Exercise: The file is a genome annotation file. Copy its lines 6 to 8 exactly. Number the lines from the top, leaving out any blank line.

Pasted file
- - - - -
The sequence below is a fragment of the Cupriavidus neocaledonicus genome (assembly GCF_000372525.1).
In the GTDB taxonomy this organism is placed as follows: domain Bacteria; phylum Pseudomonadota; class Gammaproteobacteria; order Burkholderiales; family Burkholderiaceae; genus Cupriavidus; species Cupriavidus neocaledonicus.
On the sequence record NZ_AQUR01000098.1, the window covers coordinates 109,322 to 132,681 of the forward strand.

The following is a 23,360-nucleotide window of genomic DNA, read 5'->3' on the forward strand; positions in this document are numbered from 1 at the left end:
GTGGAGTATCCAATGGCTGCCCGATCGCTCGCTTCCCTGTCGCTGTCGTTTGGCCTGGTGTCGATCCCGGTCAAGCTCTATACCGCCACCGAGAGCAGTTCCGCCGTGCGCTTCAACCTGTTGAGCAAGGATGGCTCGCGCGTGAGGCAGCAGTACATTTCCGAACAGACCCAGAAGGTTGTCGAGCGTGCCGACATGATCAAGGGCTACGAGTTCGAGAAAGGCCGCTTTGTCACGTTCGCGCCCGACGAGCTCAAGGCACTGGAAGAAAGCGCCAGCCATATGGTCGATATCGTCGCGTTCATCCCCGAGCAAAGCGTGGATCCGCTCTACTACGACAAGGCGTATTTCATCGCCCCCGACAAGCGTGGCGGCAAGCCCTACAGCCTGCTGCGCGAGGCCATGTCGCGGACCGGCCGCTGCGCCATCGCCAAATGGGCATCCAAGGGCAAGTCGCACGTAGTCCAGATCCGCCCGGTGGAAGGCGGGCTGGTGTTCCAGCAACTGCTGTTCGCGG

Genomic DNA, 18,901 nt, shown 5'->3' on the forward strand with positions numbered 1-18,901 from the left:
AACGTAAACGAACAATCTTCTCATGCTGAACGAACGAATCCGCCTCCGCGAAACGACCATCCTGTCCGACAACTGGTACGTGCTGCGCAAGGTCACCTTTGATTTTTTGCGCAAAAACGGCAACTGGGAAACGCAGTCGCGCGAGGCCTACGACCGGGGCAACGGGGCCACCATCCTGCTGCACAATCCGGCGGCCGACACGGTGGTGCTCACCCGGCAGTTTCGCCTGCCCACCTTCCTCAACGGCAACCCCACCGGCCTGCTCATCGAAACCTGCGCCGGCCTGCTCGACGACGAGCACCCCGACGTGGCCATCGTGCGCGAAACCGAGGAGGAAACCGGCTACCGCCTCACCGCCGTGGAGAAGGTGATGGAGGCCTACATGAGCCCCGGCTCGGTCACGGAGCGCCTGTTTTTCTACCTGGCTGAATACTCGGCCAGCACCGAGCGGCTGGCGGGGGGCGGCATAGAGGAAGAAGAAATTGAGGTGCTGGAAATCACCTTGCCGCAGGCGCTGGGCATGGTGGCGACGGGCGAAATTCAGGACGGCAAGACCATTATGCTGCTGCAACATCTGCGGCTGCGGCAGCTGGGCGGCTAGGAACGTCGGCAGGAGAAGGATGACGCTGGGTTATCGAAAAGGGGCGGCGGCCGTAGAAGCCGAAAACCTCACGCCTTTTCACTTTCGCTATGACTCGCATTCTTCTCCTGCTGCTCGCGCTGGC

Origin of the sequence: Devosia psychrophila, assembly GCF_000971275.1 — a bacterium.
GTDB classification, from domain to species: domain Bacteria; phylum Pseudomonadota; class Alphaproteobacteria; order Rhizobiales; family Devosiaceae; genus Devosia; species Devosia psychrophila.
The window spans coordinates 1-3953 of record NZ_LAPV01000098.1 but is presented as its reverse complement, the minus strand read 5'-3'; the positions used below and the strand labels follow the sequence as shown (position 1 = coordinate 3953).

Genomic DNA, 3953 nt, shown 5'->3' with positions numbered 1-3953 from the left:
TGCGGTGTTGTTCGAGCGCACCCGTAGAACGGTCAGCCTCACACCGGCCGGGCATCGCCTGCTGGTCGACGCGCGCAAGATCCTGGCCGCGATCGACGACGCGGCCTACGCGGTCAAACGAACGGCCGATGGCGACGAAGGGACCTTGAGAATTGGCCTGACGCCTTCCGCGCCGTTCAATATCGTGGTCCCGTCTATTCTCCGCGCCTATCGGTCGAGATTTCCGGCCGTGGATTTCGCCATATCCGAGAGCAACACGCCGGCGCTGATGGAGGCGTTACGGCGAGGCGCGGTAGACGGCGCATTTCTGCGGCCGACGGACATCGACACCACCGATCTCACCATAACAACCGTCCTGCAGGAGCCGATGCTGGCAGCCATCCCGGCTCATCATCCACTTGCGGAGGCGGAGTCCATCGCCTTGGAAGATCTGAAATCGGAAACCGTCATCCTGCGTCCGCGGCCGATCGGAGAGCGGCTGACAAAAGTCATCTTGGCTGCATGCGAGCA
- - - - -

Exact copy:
Genomic DNA, 18,901 nt, shown 5'->3' on the forward strand with positions numbered 1-18,901 from the left:
AACGTAAACGAACAATCTTCTCATGCTGAACGAACGAATCCGCCTCCGCGAAACGACCATCCTGTCCGACAACTGGTACGTGCTGCGCAAGGTCACCTTTGATTTTTTGCGCAAAAACGGCAACTGGGAAACGCAGTCGCGCGAGGCCTACGACCGGGGCAACGGGGCCACCATCCTGCTGCACAATCCGGCGGCCGACACGGTGGTGCTCACCCGGCAGTTTCGCCTGCCCACCTTCCTCAACGGCAACCCCACCGGCCTGCTCATCGAAACCTGCGCCGGCCTGCTCGACGACGAGCACCCCGACGTGGCCATCGTGCGCGAAACCGAGGAGGAAACCGGCTACCGCCTCACCGCCGTGGAGAAGGTGATGGAGGCCTACATGAGCCCCGGCTCGGTCACGGAGCGCCTGTTTTTCTACCTGGCTGAATACTCGGCCAGCACCGAGCGGCTGGCGGGGGGCGGCATAGAGGAAGAAGAAATTGAGGTGCTGGAAATCACCTTGCCGCAGGCGCTGGGCATGGTGGCGACGGGCGAAATTCAGGACGGCAAGACCATTATGCTGCTGCAACATCTGCGGCTGCGGCAGCTGGGCGGCTAGGAACGTCGGCAGGAGAAGGATGACGCTGGGTTATCGAAAAGGGGCGGCGGCCGTAGAAGCCGAAAACCTCACGCCTTTTCACTTTCGCTATGACTCGCATTCTTCTCCTGCTGCTCGCGCTGGC

Origin of the sequence: Devosia psychrophila, assembly GCF_000971275.1 — a bacterium.